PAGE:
Posted October 1, 2012 by Zeth in Previews

Need for Speed Most Wanted: Hands On Preview


Need for Speed Most Wanted has been referred to as the spiritual successor to developer Criterion’s Burnout Paradise.  Picking up the pad and hitting the start button you can almost immediately agree with the statement – this is Burnout Paradise 2… oh with a few police cars thrown in it.  This is light years away from the Black Box crafted game of the same title from back in 2005.


Scanning down the different demo builds of the game you’d be hard pressed to spot a difference between the PS3 and Xbox 360 versions – although the PS3 versions frame rate seemed a little erratic at times.  Put them next to the PC edition though, the one that I spent most time with, and you can see a huge improvement in looks from the turbo-charged PC edition.


That said both the console and PC editions of the game looked and played superbly.  A super slick world whistled past at a more than alarming pace with frame rates sticking solid.  The sheer amount of detail contained in this open world racer was incredible.  For example instead of a flat textured shop sign you had proper awnings and signage.   OK a small detail but one that demonstrates the sheer dedication to detail Criterion are putting in to Need for Speed Most Wanted.


OK so shimmering cars and breakneck speed are all well and good; but what we really want is a game that plays as good, if not better, than it looks.  Thankfully Criterion  has continued its impeccable track record and produced what seems to be another world, and class, leading racing title.


The build I focused on allowed me to taste some of the open world single player goodness and then simply push the d-pad right to activate multiplayer (ala Burnout Paradise).  In single player I took to the streets, due to the early nature of the build no objective were in place in the section I played.  Instead I had the freedom to juice cruise like a suicidal maniac along the Need for Speed Most Wanted’s well groomed and amply stocked streets.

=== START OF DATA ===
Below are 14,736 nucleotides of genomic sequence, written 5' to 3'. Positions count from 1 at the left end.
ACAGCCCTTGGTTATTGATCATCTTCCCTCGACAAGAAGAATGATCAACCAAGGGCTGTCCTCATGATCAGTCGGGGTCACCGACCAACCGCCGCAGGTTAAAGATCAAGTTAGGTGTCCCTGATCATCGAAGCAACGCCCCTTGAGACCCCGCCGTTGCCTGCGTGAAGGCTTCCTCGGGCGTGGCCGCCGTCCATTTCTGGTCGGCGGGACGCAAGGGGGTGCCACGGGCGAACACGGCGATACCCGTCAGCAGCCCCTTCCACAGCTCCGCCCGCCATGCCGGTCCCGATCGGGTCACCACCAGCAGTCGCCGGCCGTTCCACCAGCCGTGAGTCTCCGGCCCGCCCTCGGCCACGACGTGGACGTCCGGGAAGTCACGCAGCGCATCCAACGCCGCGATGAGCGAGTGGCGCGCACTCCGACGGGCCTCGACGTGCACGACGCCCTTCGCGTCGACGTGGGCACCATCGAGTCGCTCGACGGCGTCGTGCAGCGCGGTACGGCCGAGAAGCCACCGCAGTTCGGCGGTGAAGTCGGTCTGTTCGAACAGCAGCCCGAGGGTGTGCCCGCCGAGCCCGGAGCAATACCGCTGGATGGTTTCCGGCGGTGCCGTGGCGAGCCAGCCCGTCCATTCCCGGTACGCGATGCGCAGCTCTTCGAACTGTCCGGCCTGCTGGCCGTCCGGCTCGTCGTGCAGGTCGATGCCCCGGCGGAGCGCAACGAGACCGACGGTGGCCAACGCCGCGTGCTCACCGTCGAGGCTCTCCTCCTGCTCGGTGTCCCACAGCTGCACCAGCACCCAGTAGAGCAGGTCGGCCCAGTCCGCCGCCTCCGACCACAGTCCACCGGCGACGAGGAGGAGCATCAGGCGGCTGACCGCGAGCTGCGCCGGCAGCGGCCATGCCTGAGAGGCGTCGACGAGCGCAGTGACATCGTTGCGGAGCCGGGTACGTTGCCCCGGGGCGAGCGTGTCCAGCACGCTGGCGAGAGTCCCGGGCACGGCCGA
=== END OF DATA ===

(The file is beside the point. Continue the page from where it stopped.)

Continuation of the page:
Car handling is similar to Criterions last Need for Speed outing, wh ich borrowed heavily from Burnout Paradise.  Everything is fast and super responsive with the cars turning incredibly well. It’s more arcade than simulation but it feels right and doesn’t appear to hold your hand too c loosely.   As before close calls, stunts, taking down drivers or driving at on-coming traffic all build your boost meter.  A quick press of the A/X button and the boost kicks in leaving you hurtling down the street.


Wrapping your car around a lamp post, sign or other vehicle at speed results in the almost trademark car damage slow motion animations that made the Burnout series such a joy to watch and play.  On all versions this looks superb but on the PC it looked stunning – the small details in the crumpling or break ing glass were just gorgeous.


Flipping in to multiplayer was smooth and trouble free even wi th this early development build.  Squaring up at the lights this brought back memories of hanging out with buddies and having a blast in Burnout Paradise.  The race started and off we went on a checkpoint based screaming engines and burning turbos all in operation.

What’s clear from my short time with Need For Speed Most Wanted is that this has been the inevitable melding of Criterion’s landmark Burnout franchise and EA’s ailing, once world dominant, Need for Speed franchise.  Fans of both titles are in for an incredible treat and just fifteen minutes of play has moved Need for Speed Most Wanted up to the top of my list of must have games this year.


Need for S peed Most Wanted releases from EA 30/10/12 (US), 01/11/12 (AUS) and 02/11/12 (UK) on PC, PS3, Xbox 360, PS Vita, iOS and Android.



Zeth is our EU ninja and Editor in Chief. He's been writing about video games since 2008 when he started on BrutalGamer. He's pretty old and has been a gamer since he played Space Invaders as a young boy in the 80's. His genre tastes lean towards platformers, point-and-click adventure, action-adventure and shooters but he'll turn his hand to anything.